Let me offer a different perspective on what was surely a disappointment for Lalang and Bor.
I’m 40 years old. Before Saturday I’d never run on an indoor track or competed in any official track race. I entered the UAB invitational with the hopes of breaking my unofficial PR in an official setting while not getting lapped by the college kids.
I warmed up with my buddies in the parking lot. We saw the Army studs - Lalang, Bor, and Rotich - doing their warm-up. I jokingly wished them luck, as if they would need it. They were gracious and wished me luck as well. When my buddies finished their warm-up, I caught up with some runners from Southern Indiana University who had been running just ahead of us.
One of my favorite things about running is the camaraderie that exists among fellow runners. Whether it’s a major marathon, a local 5k, or even just a training run, I can always find a kindred spirit. When I approached the Southern Indiana kids, I asked them if they were in the slow heat with me. I was hoping they would say yes and were shooting for a similar time so that I’d have someone to share the embarrassment of getting smoked. Unfortunately for me they said no, pointed to the Army guys, and said they had the pleasure of getting drilled by those studs in the fast heat.
One of the kids, who I later learned was Titus Wanders, said he just hoped to be able to see the Army guys finish. Even if he had to look across the track, if he could just see them finish then his day would be complete. I laughed and told him if I were in that heat my goal would be to only get lapped once. We chatted some more as we finished our warmup. I learned he’d been to Birmingham to race before, that his team arrived late the night before because their bus driver got lost, that after the meet they had to sit around for hours before driving home 6 hours into the wee hours of the morning, and that after all that he had a 2 hour drive home. A lot of effort I thought for roughly 4 minutes of running. Little did I know it would all be worth it for Young Titus. After finishing our warmup we wished each other good luck in typical runner fashion.
The women’s heats went first, followed by the fast men’s heat headlined by the Army guys. I got a spot trackside by the finish line. I didn’t want to miss this. As expected, Lalang, Bor, and Rotich go straight to the front, clicking off 30 second laps like it was nothing. Watching a Kenyan in full flight is truly a thing of beauty and these guys were no exception. They ran stride for stride in a single file line, taking turns in the lead like a well-oiled machine. By the 800m marked they had what appeared to be an insurmountable gap over the rest of the field and we’re cruising towards a 1-2-3 finish around the 4:00 mark.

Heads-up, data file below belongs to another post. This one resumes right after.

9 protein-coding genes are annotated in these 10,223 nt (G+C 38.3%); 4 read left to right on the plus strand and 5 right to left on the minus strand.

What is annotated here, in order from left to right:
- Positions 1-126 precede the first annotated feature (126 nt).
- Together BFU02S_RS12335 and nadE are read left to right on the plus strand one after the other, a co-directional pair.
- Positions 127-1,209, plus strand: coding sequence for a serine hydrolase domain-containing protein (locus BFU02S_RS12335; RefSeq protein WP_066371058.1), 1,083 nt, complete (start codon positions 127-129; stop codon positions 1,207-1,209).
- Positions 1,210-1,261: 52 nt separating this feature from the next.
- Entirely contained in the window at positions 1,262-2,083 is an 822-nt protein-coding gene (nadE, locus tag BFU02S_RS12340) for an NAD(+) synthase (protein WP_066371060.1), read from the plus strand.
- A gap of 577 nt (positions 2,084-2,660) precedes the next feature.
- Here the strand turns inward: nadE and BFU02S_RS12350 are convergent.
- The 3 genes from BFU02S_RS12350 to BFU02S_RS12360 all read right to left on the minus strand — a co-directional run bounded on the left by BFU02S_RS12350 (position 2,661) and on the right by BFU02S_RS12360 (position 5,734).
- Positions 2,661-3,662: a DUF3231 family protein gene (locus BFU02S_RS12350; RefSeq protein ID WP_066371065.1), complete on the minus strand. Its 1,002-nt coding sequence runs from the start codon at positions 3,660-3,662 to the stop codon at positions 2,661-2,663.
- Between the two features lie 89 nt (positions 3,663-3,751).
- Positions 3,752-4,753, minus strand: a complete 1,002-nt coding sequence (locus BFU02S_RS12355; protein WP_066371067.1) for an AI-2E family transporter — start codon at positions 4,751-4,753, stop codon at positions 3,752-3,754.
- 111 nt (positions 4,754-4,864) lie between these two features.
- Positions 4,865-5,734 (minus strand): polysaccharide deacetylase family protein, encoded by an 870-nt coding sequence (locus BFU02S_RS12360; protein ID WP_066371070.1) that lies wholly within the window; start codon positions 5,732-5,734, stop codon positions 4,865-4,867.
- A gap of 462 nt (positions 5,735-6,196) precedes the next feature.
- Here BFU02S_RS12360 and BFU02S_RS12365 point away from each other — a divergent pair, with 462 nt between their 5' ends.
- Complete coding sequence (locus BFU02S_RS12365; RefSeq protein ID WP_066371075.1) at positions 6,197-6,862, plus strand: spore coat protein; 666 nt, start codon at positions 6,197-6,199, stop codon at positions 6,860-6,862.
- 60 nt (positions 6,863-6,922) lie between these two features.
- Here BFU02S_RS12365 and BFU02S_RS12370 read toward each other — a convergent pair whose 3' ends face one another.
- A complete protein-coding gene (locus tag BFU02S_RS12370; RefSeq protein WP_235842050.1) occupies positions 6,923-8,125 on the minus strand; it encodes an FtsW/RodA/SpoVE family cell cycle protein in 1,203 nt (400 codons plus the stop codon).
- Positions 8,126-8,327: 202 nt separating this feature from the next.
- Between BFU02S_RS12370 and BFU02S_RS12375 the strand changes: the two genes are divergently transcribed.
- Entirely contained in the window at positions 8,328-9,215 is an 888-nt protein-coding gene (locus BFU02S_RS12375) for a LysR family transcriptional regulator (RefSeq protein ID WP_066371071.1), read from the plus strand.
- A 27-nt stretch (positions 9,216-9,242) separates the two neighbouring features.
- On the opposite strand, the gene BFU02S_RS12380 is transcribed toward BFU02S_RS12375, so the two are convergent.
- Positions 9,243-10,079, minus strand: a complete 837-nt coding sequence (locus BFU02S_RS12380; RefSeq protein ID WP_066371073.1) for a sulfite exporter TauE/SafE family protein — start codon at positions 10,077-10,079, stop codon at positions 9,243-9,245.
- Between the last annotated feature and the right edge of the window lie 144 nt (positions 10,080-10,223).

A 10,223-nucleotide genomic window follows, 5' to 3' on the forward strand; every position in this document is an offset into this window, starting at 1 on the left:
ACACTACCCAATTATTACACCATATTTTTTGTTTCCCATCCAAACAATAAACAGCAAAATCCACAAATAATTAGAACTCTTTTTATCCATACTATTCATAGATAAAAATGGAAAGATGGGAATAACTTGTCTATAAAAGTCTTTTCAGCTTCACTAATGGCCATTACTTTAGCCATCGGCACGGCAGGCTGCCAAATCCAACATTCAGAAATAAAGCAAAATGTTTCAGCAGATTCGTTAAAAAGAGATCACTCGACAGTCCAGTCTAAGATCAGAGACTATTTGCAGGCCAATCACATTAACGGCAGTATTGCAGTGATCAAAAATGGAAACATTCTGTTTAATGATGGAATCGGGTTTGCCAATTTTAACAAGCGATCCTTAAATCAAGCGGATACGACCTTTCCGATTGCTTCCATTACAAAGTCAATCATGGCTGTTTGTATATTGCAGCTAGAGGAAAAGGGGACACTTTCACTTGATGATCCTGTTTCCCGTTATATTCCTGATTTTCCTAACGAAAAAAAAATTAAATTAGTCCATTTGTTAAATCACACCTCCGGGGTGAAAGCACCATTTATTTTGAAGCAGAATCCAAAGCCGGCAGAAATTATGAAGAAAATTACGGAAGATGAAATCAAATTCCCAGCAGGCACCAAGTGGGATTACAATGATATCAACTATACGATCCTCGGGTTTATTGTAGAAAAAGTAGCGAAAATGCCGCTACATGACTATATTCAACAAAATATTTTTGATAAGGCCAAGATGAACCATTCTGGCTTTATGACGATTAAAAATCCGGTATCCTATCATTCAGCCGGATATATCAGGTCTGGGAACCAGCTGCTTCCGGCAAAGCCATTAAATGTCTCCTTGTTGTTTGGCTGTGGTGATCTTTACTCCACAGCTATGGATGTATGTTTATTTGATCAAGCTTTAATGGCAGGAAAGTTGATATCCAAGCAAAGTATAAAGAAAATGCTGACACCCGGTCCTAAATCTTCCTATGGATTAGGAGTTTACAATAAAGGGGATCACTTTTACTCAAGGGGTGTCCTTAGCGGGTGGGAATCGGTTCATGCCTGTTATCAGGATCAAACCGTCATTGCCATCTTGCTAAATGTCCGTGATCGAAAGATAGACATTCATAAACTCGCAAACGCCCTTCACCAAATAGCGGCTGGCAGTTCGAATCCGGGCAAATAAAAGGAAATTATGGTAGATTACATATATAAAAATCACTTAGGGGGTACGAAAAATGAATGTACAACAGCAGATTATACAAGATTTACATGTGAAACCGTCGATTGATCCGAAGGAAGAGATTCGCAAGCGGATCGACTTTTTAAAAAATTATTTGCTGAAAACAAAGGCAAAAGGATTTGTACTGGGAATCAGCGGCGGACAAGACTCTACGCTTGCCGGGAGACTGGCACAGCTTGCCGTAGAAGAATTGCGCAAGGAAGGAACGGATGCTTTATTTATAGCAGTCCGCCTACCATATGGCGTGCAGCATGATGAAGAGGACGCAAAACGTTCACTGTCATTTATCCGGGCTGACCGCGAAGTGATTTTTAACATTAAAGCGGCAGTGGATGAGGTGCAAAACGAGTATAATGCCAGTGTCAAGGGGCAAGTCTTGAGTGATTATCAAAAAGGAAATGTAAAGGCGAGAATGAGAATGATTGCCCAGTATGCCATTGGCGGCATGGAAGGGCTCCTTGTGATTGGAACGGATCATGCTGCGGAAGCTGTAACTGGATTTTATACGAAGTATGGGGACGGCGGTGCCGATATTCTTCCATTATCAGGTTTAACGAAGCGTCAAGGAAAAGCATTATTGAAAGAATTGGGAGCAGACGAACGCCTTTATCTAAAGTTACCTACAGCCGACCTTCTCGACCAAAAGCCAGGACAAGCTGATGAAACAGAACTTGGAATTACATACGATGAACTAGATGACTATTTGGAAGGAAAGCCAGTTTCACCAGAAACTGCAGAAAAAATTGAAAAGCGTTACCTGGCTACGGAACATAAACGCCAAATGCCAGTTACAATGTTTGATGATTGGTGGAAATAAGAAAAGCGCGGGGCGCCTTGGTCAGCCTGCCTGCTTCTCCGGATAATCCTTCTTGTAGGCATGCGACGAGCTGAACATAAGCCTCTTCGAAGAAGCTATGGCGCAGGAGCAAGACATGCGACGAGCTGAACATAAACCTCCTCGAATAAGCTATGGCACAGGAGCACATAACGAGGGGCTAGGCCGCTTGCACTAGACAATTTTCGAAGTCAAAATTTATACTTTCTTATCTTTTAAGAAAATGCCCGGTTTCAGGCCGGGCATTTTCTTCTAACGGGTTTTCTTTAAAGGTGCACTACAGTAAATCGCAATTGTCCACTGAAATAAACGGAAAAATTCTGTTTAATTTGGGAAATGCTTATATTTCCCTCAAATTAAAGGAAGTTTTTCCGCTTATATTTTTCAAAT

Then something weird happened. From the chase pack emerged a sole runner. He had not the smooth stride and compact arm carriage of the leaders but appeared to be laboring with every stride. His arms lurched forward in a motion that did not seem sustainable. Who is this guy? Is he crazy? Turns out it was Titus Wanders and he was not crazy. He was going for it.
At first the crowd took notice, but beyond a few teammates, there was not much commotion. As the laps go by it’s clear that Titus is closing the gap. With 2 laps to go he’s within striking distance. The cheers are getting louder. The Kenyans appear to be slowing. Titus Wanders labors on.
As they reach the bell lap, Titus finally reaches the Kenyans. He’s done it. He closed an impossible gap. But Young Titus does not hesitate for a second. He goes straight around them and takes the lead heading into the first turn of the last lap. The Kenyans never saw him coming. Titus carries the lead down the back stretch. The crowd is in full frenzy. I can hardly contain myself.
As they enter the home stretch, one of the Kenyans - Rotich - is able to nose back into the lead. They battle all the way to the line, with Rotich outleaning young Titus by two-tenths of a second. But Titus claims a couple big scalps in Lalang and Bor, who congratulate him as he grabs his knees and gasps for air. When he stands, his face tells a story of disbelief and exhilaration. His fellow competitors, including yours truly, rush to give him high fives. The crowd - mostly runners with similar dreams of glory - cheers in worthy admiration of his gritty effort.
So here’s to you Titus Wanders. You may not have gotten to see all the Army guys finish, but that’s because two of them were behind you. Well done my friend. Keep up the good work.